So I read, and I read.  I read about Anne Frank, Corrie TenBoom, Viktor Frankl, Elie Wiesel, Oskar Schlinder, and more. 

Since The Diary of Anne Frank, the Holocaust has been very real to me.  Encountering it as I did in this Memorial Center did not make it any more real–it already was.  But it was powerful seeing so much in one place.  I plan to go back again.  There’s a lot of information there, and I know in the 2 hours we were there, I did not absorb it all.  Cameras weren’t allowed inside, so I couldn’t take pictures.  That seemed right, to me.  However, I did get some pictures of the Center off of their website:  Holocaust Memorial Center

This is what you see shortly after entering the Center.  They have this round room in which is a time-line of Jewish history, and parallels major world events.

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Next you can learn a lot about Jewish history:

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After that you encounter information about WWII, the rise of Hitler, and the rise of the Nazi party:

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From there, you explore the “Final Solution” as the Nazi’s called it:

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After that there is an exhibit on the Post-War, the fate of survivors many of which ended up in Displaced Persons camps, and the rise of the State of Israel:

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Finally, they have an Institute of the Righteous room, where they honour all those who saved, or tried to save at least one Jew. 

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What they have done is amazing!  I definitely think this is a must visit!  One day when Hannah Rose is old enough we’d like to take her there.  And if we’re blessed with any other children, when they are old enough we will take them as well.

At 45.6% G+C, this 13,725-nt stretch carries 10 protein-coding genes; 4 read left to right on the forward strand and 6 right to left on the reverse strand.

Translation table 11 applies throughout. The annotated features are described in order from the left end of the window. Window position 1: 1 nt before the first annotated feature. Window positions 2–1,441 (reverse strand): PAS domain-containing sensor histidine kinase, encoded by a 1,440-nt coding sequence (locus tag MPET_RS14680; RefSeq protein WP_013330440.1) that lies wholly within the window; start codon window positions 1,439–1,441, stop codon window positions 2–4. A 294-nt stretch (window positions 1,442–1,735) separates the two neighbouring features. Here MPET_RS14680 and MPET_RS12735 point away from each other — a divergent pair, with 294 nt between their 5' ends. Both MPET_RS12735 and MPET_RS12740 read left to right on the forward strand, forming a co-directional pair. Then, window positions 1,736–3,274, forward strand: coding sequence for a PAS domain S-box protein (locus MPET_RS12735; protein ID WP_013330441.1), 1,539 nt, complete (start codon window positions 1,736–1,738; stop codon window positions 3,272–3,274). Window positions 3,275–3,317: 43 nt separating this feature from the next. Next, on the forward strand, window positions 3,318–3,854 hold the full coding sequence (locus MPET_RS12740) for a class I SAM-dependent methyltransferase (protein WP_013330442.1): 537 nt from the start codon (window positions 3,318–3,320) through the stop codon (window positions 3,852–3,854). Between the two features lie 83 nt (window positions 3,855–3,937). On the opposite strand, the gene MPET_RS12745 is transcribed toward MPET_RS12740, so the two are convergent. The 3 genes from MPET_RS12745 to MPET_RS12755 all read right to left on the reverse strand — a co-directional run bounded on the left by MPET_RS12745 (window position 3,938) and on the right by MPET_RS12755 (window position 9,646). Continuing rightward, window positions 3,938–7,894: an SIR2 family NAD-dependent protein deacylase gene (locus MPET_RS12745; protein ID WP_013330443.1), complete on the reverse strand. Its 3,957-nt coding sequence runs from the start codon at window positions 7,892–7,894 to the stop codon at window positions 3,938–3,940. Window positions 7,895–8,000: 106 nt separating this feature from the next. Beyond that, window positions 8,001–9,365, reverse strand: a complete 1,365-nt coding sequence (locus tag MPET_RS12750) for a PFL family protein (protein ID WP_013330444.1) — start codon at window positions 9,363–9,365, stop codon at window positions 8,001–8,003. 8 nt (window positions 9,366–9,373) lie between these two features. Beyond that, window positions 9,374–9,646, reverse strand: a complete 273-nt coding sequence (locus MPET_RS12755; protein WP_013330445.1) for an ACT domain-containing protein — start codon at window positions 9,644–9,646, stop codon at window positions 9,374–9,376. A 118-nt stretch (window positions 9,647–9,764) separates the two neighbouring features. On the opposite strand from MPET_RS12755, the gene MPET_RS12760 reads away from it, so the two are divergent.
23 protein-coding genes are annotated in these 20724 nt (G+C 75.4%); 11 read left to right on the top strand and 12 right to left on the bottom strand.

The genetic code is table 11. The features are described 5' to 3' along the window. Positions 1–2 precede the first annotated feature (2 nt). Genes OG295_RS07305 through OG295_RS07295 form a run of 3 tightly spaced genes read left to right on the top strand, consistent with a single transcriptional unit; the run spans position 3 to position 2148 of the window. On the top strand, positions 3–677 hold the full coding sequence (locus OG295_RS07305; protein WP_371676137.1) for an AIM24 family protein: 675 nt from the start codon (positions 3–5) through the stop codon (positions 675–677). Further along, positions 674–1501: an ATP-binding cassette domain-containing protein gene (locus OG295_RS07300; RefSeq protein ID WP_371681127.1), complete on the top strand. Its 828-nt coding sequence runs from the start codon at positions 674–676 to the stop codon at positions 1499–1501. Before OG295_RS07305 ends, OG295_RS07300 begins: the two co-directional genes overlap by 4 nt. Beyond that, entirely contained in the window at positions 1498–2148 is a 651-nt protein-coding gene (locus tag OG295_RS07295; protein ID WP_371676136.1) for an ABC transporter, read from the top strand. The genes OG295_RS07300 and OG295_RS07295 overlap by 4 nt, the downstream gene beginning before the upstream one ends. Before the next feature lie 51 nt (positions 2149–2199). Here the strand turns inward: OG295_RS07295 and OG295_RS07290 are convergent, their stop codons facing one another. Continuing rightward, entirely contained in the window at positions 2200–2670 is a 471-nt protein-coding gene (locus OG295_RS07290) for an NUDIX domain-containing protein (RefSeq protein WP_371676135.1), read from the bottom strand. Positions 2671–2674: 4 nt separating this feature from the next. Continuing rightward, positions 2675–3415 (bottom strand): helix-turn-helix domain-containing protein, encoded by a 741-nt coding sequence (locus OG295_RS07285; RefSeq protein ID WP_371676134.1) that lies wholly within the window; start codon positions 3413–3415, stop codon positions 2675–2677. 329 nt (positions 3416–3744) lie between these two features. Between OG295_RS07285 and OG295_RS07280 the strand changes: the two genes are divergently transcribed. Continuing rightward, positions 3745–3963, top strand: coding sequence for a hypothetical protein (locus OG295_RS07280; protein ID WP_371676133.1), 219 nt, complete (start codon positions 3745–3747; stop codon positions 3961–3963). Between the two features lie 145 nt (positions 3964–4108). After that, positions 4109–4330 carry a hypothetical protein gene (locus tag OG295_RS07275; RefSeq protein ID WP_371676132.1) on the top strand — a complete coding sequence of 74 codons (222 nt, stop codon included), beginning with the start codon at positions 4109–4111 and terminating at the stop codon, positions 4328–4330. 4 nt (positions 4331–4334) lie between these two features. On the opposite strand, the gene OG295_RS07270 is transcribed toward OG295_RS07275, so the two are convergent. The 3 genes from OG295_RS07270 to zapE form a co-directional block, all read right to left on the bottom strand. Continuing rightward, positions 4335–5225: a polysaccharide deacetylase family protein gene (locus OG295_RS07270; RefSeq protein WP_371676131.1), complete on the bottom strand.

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Daily Wrinkle

“Beyond this day, no thinking person could fail to see what would happen.”

~Oskar Schindler, 1908-1974 

Daily Wrinkle

“I wonder what it means about American literary culture and its transmission when I consider the number of American poets who earn their living teaching creative writing in universities. I’ve ended up doing that myself.”

~Marilyn Hacker, 1942-

Baking the Bread

Today I’m baking Irish Soda Bread.  Hannah Rose is having an Ethnic Potluck at school tomorrow.  I’ll be going (and hopefully getting some good pics) and I’m bringing the Irish Soda Bread of course.  Told Chris that if I weren’t making the Irish Soda Bread, I’d be making something Mexican.  True, there’s not a drop of Mexican blood in me–physically, at any rate.  But with my wonderful Aunt Alice having been Mexican, and my closest cousins being Mexican–I wouldn’t feel like I was “cheating” if I were to make something Mexican!  (And I finally replaced my Tamale Pot this weekend–first time since moving to Michigan that I found one!  Yay!!!)

Should be an interesting day, tomorrow.  I will let y’all know how it goes. 

Daily Wrinkle

“Yet it is in our idleness, in our dreams, that the submerged truth sometimes comes to the top.”

~Virginia Woolf, 1882-1941

Beauty vs. Brains

I don’t remember how it first came up this weekend–but Hannah Rose got asked which was more important:  being beautiful or being smart.  She was certain, “Beautiful.” 

She’s four years old.  Only four. 

Even so, she’s bought into one of the biggest myths out there.  We’ve talked about it several times with her since, and we tell her being smart is more important than being beautiful.  We’ve told her how being smart actually makes you more beautiful.  Still she insists that beauty is where it’s at.